Ultraviolet radiation is the major cause of skin cancer, but promotes vitamin D synthesis, and vitamin D has been inversely related to the risk of several common cancers including prostate, breast and colorectum. We therefore computed the incidence of prostate, breast and colorectal cancer following skin cancer using the datasets of the Swiss cancer Registries of Vaud and Neuchâtel. Between 1974 and 2005, 6,985 histologically confirmed squamous cell skin cancers, 21,046 basal cell carcinomas and 3,346 cutaneous malignant melanomas were registered, and followed up to the end of 2005 for the occurrence of second primary cancer of the prostate, breast and colorectum. Overall, 680 prostate cancers were observed versus 568.3 expected (standardized incidence ratio (SIR) = 1.20; 95% confidence interval (CI): 1.11-1.29), 440 breast cancers were observed versus 371.5 expected (SIR = 1.18; 95% CI: 1.08-1.30) and 535 colorectal cancers were observed versus 464.6 expected (SIR = 1.15; 95% CI: 1.06-1.25). When basal cell, squamous cell and skin melanoma were considered separately, all the SIRs for prostate, breast and colorectal cancers were around or slightly above unity. Likewise, the results were consistent across strata of age at skin cancer diagnosis and location (head and neck versus others), and for male and female colorectal cancers. These findings, based on a population with a long tradition of systematic histologic examination of all surgically treated skin lesions, do not support the hypothesis that prostate, breast and colorectal cancer risk is decreased following skin cancer.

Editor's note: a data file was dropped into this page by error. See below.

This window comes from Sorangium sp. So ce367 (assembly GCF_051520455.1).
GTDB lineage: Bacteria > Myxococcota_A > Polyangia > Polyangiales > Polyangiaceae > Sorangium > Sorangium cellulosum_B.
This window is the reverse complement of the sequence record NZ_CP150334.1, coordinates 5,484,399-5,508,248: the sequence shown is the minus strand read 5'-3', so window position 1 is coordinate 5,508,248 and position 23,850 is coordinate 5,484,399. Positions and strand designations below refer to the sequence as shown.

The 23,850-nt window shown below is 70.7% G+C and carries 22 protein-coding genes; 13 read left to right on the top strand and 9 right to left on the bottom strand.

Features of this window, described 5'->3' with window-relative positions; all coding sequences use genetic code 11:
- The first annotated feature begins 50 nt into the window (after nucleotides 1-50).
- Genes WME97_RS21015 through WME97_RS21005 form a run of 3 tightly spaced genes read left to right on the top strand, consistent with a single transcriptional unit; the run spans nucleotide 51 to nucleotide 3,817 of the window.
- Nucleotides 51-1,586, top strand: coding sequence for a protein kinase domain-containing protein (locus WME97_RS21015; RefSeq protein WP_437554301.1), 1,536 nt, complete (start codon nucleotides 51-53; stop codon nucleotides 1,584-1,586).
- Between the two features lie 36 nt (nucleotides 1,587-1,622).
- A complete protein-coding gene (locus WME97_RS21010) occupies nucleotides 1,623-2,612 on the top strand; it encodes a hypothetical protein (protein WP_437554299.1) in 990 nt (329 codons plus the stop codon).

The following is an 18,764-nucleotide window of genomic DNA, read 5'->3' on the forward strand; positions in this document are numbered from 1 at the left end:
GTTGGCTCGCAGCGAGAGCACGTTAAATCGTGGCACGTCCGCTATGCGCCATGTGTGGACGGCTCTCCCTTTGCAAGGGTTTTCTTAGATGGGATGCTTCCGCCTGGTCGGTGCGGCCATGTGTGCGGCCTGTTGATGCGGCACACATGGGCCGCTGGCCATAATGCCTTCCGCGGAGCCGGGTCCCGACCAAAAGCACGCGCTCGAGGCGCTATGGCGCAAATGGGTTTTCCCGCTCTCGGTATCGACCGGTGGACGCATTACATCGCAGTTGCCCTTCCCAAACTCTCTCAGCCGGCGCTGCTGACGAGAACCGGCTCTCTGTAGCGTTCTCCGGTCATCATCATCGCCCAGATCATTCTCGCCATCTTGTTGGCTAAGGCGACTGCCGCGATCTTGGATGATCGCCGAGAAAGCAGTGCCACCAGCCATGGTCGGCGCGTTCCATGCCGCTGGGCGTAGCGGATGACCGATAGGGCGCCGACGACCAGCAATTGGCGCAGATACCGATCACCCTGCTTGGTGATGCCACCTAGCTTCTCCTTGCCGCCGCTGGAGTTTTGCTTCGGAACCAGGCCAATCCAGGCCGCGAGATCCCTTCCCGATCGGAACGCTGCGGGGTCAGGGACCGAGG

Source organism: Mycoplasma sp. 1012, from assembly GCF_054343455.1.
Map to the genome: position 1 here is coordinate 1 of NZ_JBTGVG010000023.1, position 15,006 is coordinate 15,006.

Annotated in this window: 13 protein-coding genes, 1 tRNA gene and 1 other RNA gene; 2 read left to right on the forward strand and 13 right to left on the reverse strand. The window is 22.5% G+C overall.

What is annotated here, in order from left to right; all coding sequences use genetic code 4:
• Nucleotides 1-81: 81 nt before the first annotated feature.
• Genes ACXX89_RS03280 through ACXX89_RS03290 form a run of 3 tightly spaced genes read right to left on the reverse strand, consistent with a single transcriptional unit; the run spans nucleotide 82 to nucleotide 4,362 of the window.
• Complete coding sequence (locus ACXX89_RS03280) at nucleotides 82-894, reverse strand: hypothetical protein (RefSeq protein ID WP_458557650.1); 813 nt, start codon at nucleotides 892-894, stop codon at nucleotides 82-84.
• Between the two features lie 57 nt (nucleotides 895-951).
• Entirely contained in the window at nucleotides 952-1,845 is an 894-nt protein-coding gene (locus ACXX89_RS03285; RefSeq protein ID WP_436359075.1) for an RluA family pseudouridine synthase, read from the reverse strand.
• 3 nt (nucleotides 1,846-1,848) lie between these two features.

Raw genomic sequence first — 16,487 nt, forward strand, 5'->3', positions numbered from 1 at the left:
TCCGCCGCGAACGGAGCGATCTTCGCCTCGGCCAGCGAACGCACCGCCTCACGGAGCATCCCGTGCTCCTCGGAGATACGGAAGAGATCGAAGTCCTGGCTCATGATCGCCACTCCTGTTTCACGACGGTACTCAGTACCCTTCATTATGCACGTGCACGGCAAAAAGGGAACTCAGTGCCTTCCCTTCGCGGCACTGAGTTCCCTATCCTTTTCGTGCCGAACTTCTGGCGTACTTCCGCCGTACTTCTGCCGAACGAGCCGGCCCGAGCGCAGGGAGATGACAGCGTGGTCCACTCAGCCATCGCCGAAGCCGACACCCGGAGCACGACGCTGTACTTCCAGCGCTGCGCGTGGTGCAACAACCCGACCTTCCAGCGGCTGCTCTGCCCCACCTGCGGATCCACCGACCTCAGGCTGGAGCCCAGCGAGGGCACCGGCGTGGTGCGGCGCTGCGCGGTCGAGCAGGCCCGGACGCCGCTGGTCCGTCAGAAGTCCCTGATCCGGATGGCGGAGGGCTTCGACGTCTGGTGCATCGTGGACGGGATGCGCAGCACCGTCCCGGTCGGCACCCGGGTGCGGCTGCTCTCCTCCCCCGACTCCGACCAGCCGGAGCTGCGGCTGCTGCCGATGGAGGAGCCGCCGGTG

(c) 2008 Wiley-Liss, Inc.